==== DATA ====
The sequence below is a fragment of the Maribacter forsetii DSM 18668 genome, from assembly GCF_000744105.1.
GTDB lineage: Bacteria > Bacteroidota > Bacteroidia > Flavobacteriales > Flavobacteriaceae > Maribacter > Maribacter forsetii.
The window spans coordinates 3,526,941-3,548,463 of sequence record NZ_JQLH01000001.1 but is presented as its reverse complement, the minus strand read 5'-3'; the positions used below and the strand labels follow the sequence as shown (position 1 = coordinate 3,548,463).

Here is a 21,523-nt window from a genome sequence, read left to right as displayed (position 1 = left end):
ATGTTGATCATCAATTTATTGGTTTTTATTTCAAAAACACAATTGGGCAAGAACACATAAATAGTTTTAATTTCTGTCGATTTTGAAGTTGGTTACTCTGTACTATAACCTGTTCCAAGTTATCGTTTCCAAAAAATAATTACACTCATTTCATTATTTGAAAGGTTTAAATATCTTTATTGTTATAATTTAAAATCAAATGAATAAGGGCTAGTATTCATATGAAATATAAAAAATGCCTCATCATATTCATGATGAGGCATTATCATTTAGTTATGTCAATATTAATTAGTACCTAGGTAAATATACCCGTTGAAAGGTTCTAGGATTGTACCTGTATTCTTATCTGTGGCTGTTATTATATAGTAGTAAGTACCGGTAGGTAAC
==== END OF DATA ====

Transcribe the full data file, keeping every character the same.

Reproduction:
The sequence below is a fragment of the Maribacter forsetii DSM 18668 genome, from assembly GCF_000744105.1.
GTDB lineage: Bacteria > Bacteroidota > Bacteroidia > Flavobacteriales > Flavobacteriaceae > Maribacter > Maribacter forsetii.
The window spans coordinates 3,526,941-3,548,463 of sequence record NZ_JQLH01000001.1 but is presented as its reverse complement, the minus strand read 5'-3'; the positions used below and the strand labels follow the sequence as shown (position 1 = coordinate 3,548,463).

Here is a 21,523-nt window from a genome sequence, read left to right as displayed (position 1 = left end):
ATGTTGATCATCAATTTATTGGTTTTTATTTCAAAAACACAATTGGGCAAGAACACATAAATAGTTTTAATTTCTGTCGATTTTGAAGTTGGTTACTCTGTACTATAACCTGTTCCAAGTTATCGTTTCCAAAAAATAATTACACTCATTTCATTATTTGAAAGGTTTAAATATCTTTATTGTTATAATTTAAAATCAAATGAATAAGGGCTAGTATTCATATGAAATATAAAAAATGCCTCATCATATTCATGATGAGGCATTATCATTTAGTTATGTCAATATTAATTAGTACCTAGGTAAATATACCCGTTGAAAGGTTCTAGGATTGTACCTGTATTCTTATCTGTGGCTGTTATTATATAGTAGTAAGTACCGGTAGGTAAC